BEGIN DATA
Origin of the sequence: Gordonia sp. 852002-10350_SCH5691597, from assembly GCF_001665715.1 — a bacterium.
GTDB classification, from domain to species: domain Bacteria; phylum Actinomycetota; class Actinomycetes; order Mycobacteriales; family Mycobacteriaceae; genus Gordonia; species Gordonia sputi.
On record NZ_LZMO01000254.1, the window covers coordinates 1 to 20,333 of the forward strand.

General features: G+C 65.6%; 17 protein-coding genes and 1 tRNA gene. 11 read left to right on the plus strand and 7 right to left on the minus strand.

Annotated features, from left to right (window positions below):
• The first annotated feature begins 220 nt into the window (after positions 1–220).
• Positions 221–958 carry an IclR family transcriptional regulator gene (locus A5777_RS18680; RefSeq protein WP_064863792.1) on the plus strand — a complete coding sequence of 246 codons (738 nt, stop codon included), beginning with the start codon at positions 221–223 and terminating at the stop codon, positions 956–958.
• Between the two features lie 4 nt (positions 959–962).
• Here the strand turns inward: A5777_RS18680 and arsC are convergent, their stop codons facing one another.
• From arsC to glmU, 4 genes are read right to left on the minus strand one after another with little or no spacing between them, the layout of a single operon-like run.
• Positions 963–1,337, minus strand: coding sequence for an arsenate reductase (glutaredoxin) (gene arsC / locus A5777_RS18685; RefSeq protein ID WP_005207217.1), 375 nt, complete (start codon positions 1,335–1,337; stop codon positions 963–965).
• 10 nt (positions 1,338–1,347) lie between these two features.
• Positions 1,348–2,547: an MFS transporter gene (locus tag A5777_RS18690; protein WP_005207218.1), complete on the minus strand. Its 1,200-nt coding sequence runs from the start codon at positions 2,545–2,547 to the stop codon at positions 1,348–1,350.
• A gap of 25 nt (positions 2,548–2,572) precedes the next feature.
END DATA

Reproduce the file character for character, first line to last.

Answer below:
Origin of the sequence: Gordonia sp. 852002-10350_SCH5691597, from assembly GCF_001665715.1 — a bacterium.
GTDB classification, from domain to species: domain Bacteria; phylum Actinomycetota; class Actinomycetes; order Mycobacteriales; family Mycobacteriaceae; genus Gordonia; species Gordonia sputi.
On record NZ_LZMO01000254.1, the window covers coordinates 1 to 20,333 of the forward strand.

General features: G+C 65.6%; 17 protein-coding genes and 1 tRNA gene. 11 read left to right on the plus strand and 7 right to left on the minus strand.

Annotated features, from left to right (window positions below):
• The first annotated feature begins 220 nt into the window (after positions 1–220).
• Positions 221–958 carry an IclR family transcriptional regulator gene (locus A5777_RS18680; RefSeq protein WP_064863792.1) on the plus strand — a complete coding sequence of 246 codons (738 nt, stop codon included), beginning with the start codon at positions 221–223 and terminating at the stop codon, positions 956–958.
• Between the two features lie 4 nt (positions 959–962).
• Here the strand turns inward: A5777_RS18680 and arsC are convergent, their stop codons facing one another.
• From arsC to glmU, 4 genes are read right to left on the minus strand one after another with little or no spacing between them, the layout of a single operon-like run.
• Positions 963–1,337, minus strand: coding sequence for an arsenate reductase (glutaredoxin) (gene arsC / locus A5777_RS18685; RefSeq protein ID WP_005207217.1), 375 nt, complete (start codon positions 1,335–1,337; stop codon positions 963–965).
• 10 nt (positions 1,338–1,347) lie between these two features.
• Positions 1,348–2,547: an MFS transporter gene (locus tag A5777_RS18690; protein WP_005207218.1), complete on the minus strand. Its 1,200-nt coding sequence runs from the start codon at positions 2,545–2,547 to the stop codon at positions 1,348–1,350.
• A gap of 25 nt (positions 2,548–2,572) precedes the next feature.